Science and Faith

by Greg Coppack, BSc Chemistry with Biological and Medicinal Chemistry. Originally published in issue seven of Resonance.

CandlesHistorically the two disciplines have been separate; even at war. In the modern era though, does this have to remain true?

Religion and science have not traditionally mixed. In 1633, Galileo was famously tried by the Catholic Church for publishing “Dialogue Concerning the Two Chief World Systems”, in which he offered his theory of heliocentrism (that the Earth revolves around the Sun). This directly contradicted biblical teachings – by claiming that the Earth was the centre of the Sun’s rotation. Galileo was branded a heretic and placed under house arrest after confessing under threat of torture. This was merely one clash under ‘The Inquisition’ – a wider campaign against scientific findings that rebutted Catholic scripture.1

Almost 400 years later, the influence of religion has waned: in the 2011 UK census, the percentage of people who deemed themselves to be ‘irreligious’ was 25.7 % (more than double the figure in 2001)2 and there are entirely secular countries (with no official state church) such as France, Australia and China. The UK, however, is directly linked to religion: Queen Elizabeth II is both Head of State and Supreme Governor of the Church of England. Considering this, the fact that many scientists identify as religious/people of faith is noteworthy, given that most major religions are rooted in ancient history,3 an era far removed from science as we know it today. Is it possible to study and work in science while maintaining one’s faith?

It could be asserted that the decline in organised religion is a result of advances in science: as more answers to existential questions are provided, the fewer people may look to a higher power for those same answers. I interviewed several students within the chemistry department who practise religion with varying time commitments. All shared a familial religious background but agreed that they began to consider their religion as their own belief system between the ages of 12 and 14. Asking whether the recent deterioration in popularity of traditional religions was an indicator that they may one day become completely redundant, I received a particularly insightful answer:

"The need for complete open-mindedness and tolerance, while important, is becoming a belief in itself and seems to replace religion, which is an obvious threat."

While the statistics show that commitment to a single faith is on the decline, this answer suggests that a more fluid system of belief is beginning to usurp organised religion.

Central to this matter is the following question: can the two institutions of scientific study and faith (and all their subdivisions) coexist, and indeed work together, to further society in any way? Or are they conflicted to the point of being irreconcilable? When this was posited to the students, the responses were overwhelmingly in support of the former; one student pointed out that they are tools used to answer different questions. To many people, God represents a higher reasoning, a divine purpose for a seemingly incomprehensible teeming mass of humanity – in short, religion deals with the ‘why?’ questions. Science, on the other hand, seeks to explain the mechanisms behind the world in which we live – the ‘how?’. On this note, it was put to me that the two are not mutually exclusive at all: the world that we study through scientific methods and everything that we observe – evolution, the Doppler effect, respiration – could simply be the design of an omnipotent being.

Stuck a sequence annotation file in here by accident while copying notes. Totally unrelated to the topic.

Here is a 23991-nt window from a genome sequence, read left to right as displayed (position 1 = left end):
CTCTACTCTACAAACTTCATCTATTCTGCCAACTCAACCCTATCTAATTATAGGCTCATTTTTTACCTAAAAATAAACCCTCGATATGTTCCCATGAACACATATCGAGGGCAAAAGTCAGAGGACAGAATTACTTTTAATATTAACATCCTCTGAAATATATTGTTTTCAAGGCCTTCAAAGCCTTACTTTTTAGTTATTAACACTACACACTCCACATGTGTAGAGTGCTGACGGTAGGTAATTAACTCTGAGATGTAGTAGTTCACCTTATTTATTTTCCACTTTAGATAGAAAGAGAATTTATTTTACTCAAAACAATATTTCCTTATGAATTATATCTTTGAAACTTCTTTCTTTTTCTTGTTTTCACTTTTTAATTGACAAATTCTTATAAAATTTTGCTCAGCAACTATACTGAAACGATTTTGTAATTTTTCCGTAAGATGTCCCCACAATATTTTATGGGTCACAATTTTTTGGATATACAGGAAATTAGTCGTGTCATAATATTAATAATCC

It was ceded, however, that there are some points where scripture and science clash. For example, studies of the Earth’s geology estimate that our planet is 4.54 billion years old, while the Bible claims that God created the world between 6000-10’000 years ago. I decided to press this issue, questioning how the students drew the line between what they believed in (regarding religious teachings) and the evidence proffered by scientific theories. The answers seemed to indicate that each individual’s belief set was comprised of what instinctively made sense and sounded correct rather than considering what was more likely.

It is plain to see that, while a few loud, fervent voices among atheist and religious communities would have you believe differently, the majority of rational people of faith see no reason why science and religion should conflict. Furthermore, whilst the role of organised religion may naturally diminish with time, it is not necessarily because people have abandoned it in favour of science, and undoubtedly it still has a large role to play. Ultimately, it can be said that there are very few occasions where science and faith are unreservedly in contradiction.

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References:

  1. This Day in History: 13 February 1633, Galileo in Rome for Inquisition, www.history.com
  2. © Crown Copyright 2006 Source: National Statistics / Ordnance Survey Extracts are Crown Copyright
  3. Islam was thought to be founded in the 7th century, Christianity in the 1st